I don’t expect the GE-engined 87s to ready this quarter. Based on the final RR-engined tests, the remaining GE tests should take nearly 2 months and we have only 2 months left in the quarter. The slow progress at Paine Field indicates that there likely will be no more deliveries in the last 6 days of January, and probably only 2 in February. In fairmess to Boeing the snow put a crimp in everything at Paine Field and probably delayed everything by about a week. It is possible that there will be no deliveries in March. April looks like a catch-up month if the GE engine is approved. Maybe 4 or 5 in April. Then what? If my guess is correct we are talking about 9 deliveries in the first 4 months of the year, and a slight progress improvement after that. Lets say 3 a month delivered in the last 8 months; I think even that number is optimistic. But that will translate to 33 deliveries in 2012 if nothing else goes wrong. To appearances looking at planes at Paine Field, several that were designated now appear to have become “whitetails”. This may indicate that some airlines are taking the “Atlas Air” route. LN 7 in particular, which was originally to have been the first 787 delivered to ANA, looks forlorn.

    Every estimate that has come from the Boeing Company, regarding the 787 program, has been inaccurate and too optimistic for the last 5 years. Do we have reason to believe that has changed?

    • Since 2004 i have been watching this soap saga DREAMLINER/747-8 it reminds me of that tv soap Dalass BOEING looks like they have been copying old slipery J.R for there statements.(don’t you belive him).

    • My guess is about 2 per month over the year – 1 per month at the start of the year; 3 at the end. Say, 25 planes

  4. pdxlight :
    @Uwe: Yes, I realize this. As do the analysts and anyone else with a shred of common sense. And yet they still insist on providing their estimates in such a fashion… it’s rather silly.

    Going by FG they will be start LN57 at en of january. They currently expect LN63 to be the first sample that will have no planned postprocessing.
    Everything will turn around that being true or not.

  5. Yes, Boeing is having problems, but so do you, a380 and Uwe. How do you get $30B + of inventory out of 35 airplanes that have to be reworked?

    Then again, have you guys been just as critical of the A-380 [continung[ production problems? In the 52 months since the first WhaleJet delivery, Airbus has delivered only about 75 airplanes. Are you just as critical about delays to the A-350 as you are about the B-787?

    The fact is BOTH OEMs are having trouble with their latest and greatest. Then we all just like to point out the faults of one and ignor the other’s similar problems.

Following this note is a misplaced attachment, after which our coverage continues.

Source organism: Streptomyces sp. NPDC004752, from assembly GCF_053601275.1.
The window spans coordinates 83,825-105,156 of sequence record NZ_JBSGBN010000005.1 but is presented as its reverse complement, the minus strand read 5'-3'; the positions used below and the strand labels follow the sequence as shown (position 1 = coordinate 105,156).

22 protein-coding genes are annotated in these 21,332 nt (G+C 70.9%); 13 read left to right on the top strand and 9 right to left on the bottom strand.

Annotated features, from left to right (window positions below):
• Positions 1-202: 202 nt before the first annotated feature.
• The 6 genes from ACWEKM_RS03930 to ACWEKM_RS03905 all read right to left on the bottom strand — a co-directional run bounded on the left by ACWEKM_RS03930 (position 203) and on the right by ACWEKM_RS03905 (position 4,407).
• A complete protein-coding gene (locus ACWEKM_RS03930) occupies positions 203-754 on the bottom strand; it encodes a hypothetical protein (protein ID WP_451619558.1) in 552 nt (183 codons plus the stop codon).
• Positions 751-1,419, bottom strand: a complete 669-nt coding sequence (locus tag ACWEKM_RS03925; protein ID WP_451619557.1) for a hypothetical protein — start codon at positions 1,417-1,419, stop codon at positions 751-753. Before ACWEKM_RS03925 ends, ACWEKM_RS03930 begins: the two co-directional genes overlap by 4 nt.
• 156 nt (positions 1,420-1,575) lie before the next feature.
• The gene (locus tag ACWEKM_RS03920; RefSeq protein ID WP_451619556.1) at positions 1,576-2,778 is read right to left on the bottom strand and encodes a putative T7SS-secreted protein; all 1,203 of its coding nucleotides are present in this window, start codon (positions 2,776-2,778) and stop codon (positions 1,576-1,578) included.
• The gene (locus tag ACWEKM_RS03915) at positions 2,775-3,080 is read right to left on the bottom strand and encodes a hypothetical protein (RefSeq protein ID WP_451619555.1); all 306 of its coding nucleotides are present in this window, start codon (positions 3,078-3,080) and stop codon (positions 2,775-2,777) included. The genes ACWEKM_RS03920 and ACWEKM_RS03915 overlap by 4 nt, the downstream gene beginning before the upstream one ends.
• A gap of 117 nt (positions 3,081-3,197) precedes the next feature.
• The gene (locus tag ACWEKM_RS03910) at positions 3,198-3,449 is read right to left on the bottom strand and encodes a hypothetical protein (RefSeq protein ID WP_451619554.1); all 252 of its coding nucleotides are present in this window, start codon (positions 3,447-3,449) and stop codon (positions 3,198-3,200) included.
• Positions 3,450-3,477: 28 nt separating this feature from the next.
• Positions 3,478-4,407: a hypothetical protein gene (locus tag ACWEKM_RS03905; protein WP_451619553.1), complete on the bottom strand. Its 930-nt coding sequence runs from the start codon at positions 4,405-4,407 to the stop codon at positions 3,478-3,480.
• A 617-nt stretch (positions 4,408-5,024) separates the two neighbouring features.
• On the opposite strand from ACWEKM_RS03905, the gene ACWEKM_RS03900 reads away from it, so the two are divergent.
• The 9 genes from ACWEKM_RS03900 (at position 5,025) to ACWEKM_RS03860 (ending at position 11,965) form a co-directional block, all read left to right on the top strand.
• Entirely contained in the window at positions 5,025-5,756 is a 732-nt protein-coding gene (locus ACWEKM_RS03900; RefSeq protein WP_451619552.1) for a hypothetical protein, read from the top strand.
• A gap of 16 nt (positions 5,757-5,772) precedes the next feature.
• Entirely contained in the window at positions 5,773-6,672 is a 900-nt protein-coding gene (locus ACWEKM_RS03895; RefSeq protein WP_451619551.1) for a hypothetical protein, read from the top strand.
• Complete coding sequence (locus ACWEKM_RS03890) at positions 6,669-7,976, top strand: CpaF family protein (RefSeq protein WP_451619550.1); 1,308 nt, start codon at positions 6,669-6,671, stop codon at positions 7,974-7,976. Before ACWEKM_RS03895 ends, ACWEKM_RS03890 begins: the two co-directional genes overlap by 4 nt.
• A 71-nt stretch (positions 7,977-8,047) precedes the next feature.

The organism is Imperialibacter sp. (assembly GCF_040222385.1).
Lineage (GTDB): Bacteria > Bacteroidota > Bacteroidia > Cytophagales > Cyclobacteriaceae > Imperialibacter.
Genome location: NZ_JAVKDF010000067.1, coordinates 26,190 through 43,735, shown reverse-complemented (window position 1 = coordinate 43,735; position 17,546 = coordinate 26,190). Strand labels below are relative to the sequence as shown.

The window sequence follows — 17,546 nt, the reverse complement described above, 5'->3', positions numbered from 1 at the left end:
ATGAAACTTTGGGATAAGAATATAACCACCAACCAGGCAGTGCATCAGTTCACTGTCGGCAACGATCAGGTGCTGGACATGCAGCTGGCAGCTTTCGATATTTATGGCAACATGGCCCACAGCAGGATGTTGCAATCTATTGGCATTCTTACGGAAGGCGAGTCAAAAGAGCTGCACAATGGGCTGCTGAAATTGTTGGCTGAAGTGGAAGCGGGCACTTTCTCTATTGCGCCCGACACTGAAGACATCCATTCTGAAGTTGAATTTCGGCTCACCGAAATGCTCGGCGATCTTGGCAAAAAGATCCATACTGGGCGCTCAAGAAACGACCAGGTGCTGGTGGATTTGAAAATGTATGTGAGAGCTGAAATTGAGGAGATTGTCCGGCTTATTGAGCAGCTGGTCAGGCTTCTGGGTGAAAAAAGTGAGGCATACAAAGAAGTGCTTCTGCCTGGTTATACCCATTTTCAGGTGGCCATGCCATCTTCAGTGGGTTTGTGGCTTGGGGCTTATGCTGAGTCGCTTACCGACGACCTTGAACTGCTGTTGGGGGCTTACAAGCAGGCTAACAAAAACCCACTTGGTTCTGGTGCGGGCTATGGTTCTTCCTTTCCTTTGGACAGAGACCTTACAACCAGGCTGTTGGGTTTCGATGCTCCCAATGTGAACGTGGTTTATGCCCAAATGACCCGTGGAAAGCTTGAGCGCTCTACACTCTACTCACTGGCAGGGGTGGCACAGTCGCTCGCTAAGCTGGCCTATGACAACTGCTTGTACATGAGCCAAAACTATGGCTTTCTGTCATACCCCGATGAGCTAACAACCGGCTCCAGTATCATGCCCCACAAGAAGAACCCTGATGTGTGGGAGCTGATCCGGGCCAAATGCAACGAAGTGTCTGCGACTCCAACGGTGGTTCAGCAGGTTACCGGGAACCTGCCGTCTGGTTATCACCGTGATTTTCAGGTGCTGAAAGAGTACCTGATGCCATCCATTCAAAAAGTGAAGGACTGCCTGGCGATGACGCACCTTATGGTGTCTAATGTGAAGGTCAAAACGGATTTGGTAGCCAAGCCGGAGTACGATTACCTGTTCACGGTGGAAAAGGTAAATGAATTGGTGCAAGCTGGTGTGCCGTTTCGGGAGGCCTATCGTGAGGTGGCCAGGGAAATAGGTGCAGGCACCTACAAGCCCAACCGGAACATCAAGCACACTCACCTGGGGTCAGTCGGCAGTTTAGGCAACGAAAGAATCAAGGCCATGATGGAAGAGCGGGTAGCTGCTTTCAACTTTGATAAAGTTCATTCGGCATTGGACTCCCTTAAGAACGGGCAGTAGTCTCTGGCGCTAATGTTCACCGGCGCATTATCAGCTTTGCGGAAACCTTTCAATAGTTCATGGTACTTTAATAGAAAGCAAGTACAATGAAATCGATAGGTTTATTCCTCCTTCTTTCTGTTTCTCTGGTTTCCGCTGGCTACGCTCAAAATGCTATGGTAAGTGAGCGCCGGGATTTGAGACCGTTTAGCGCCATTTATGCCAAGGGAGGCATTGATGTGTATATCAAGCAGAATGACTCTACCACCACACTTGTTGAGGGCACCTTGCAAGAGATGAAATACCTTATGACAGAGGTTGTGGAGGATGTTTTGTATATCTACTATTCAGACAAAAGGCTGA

The fact is for the B-787 is it is such a step in advanced materials and way to produce airplanes, it was doomed to continous delays from the day it was launched. No one has ever built anything like it, and even the A-350 is a step back from the advanced material and building techniques. The A-380 is an advanced design built on building a bigger airplane than the B-747. It is an ego airplane. Airlines are slowly moving away from mega jets like tha A-380 and B-747-8, the so called VLAs. It is difficult for an airline to continously fill a 550, or even a 470 seater with profit making load factors, everyday for 20 + years. LH may have a better idea by using their B-747-830I only in a premium seating of about 370 seats, while making their A-380-800 the 525 seat cattle car. KE is trying their permium service A-380s with only 405 seats, I have heard their B-747-8Is will have about 350 seats

    Perhaps they are on to something, either fly these mega-jets as full premium service, or just as charter jets crammed full to the gills, with cattle (you and I on vacation).

    • “The fact is for the B-787 is it is such a step in advanced materials and way to produce airplanes, it was doomed to continous delays from the day it was launched. ”

      Obviously the Dreamliner is anything but revolutionary as Boeing stumbled over completely pedestrian issues. Lack of planning rigor and unable to copy Airbus production model and integrate mostly Airbus introduced features.

      If you step back from that fata morgana “step” things get into better perspective.

      2011Q2? Boeing announced Dreamliner related inventory to the tune of $19b.
      With production continuing this must have grown further as undeliverables are stored on runways.

      Airbus tier 2 supplier issues seem to be predominantly linked to Dreamliner fallout.
      i.e. lots of liquidity has been bound in preparation for production of 787 parts
      that after years still don’t show any real demand. How big is the production versus planning lag these days ? 250..300 frames ?

    • Inventory Production
      Dreamliner-relateted inventory rose to $20 billion
      Deferred production was 10.8 billion including almost 50 aircraft are been worked on and that figure will peak at more then $20 billion before declining once manufacturing reaches the full rate said chief financial officer-elect Greg Smith at that does not include the 747/8i so i was not far of the mark just from looking at the Boeing field on google maps.

  6. It is a shame that one commenter here has to contually twist everything back on Airbus. Big major hint: The post is about Boeing.